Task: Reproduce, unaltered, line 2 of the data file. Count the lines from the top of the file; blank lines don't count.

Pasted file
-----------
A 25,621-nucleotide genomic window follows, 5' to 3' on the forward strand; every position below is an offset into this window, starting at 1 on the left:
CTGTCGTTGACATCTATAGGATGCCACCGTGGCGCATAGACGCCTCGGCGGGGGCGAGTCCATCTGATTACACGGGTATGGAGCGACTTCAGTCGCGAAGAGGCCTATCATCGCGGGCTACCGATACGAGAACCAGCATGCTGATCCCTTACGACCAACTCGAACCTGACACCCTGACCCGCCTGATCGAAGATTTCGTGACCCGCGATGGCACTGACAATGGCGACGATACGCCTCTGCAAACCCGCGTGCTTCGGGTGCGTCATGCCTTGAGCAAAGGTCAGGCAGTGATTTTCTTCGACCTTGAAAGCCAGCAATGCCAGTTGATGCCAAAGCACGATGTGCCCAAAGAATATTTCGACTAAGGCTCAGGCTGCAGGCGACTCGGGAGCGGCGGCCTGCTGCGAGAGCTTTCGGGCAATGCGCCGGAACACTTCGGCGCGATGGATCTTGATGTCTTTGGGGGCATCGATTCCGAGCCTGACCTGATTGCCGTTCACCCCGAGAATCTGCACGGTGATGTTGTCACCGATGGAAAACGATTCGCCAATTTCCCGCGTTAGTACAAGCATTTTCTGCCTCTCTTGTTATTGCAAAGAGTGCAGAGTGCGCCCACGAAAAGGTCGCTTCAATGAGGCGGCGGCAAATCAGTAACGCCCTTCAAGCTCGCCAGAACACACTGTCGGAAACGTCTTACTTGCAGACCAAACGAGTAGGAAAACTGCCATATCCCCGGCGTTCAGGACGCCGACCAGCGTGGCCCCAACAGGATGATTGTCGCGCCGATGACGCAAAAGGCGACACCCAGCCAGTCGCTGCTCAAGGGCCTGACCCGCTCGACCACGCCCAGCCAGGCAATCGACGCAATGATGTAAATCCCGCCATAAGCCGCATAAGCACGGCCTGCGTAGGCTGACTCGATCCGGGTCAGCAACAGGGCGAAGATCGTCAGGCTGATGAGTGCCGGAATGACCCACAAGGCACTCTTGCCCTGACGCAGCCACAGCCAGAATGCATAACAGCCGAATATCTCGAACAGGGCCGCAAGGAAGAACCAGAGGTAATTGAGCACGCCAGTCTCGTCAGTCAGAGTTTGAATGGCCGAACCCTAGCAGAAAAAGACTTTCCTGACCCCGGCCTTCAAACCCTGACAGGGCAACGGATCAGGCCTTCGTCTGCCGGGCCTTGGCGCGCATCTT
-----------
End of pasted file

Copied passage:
CTGTCGTTGACATCTATAGGATGCCACCGTGGCGCATAGACGCCTCGGCGGGGGCGAGTCCATCTGATTACACGGGTATGGAGCGACTTCAGTCGCGAAGAGGCCTATCATCGCGGGCTACCGATACGAGAACCAGCATGCTGATCCCTTACGACCAACTCGAACCTGACACCCTGACCCGCCTGATCGAAGATTTCGTGACCCGCGATGGCACTGACAATGGCGACGATACGCCTCTGCAAACCCGCGTGCTTCGGGTGCGTCATGCCTTGAGCAAAGGTCAGGCAGTGATTTTCTTCGACCTTGAAAGCCAGCAATGCCAGTTGATGCCAAAGCACGATGTGCCCAAAGAATATTTCGACTAAGGCTCAGGCTGCAGGCGACTCGGGAGCGGCGGCCTGCTGCGAGAGCTTTCGGGCAATGCGCCGGAACACTTCGGCGCGATGGATCTTGATGTCTTTGGGGGCATCGATTCCGAGCCTGACCTGATTGCCGTTCACCCCGAGAATCTGCACGGTGATGTTGTCACCGATGGAAAACGATTCGCCAATTTCCCGCGTTAGTACAAGCATTTTCTGCCTCTCTTGTTATTGCAAAGAGTGCAGAGTGCGCCCACGAAAAGGTCGCTTCAATGAGGCGGCGGCAAATCAGTAACGCCCTTCAAGCTCGCCAGAACACACTGTCGGAAACGTCTTACTTGCAGACCAAACGAGTAGGAAAACTGCCATATCCCCGGCGTTCAGGACGCCGACCAGCGTGGCCCCAACAGGATGATTGTCGCGCCGATGACGCAAAAGGCGACACCCAGCCAGTCGCTGCTCAAGGGCCTGACCCGCTCGACCACGCCCAGCCAGGCAATCGACGCAATGATGTAAATCCCGCCATAAGCCGCATAAGCACGGCCTGCGTAGGCTGACTCGATCCGGGTCAGCAACAGGGCGAAGATCGTCAGGCTGATGAGTGCCGGAATGACCCACAAGGCACTCTTGCCCTGACGCAGCCACAGCCAGAATGCATAACAGCCGAATATCTCGAACAGGGCCGCAAGGAAGAACCAGAGGTAATTGAGCACGCCAGTCTCGTCAGTCAGAGTTTGAATGGCCGAACCCTAGCAGAAAAAGACTTTCCTGACCCCGGCCTTCAAACCCTGACAGGGCAACGGATCAGGCCTTCGTCTGCCGGGCCTTGGCGCGCATCTT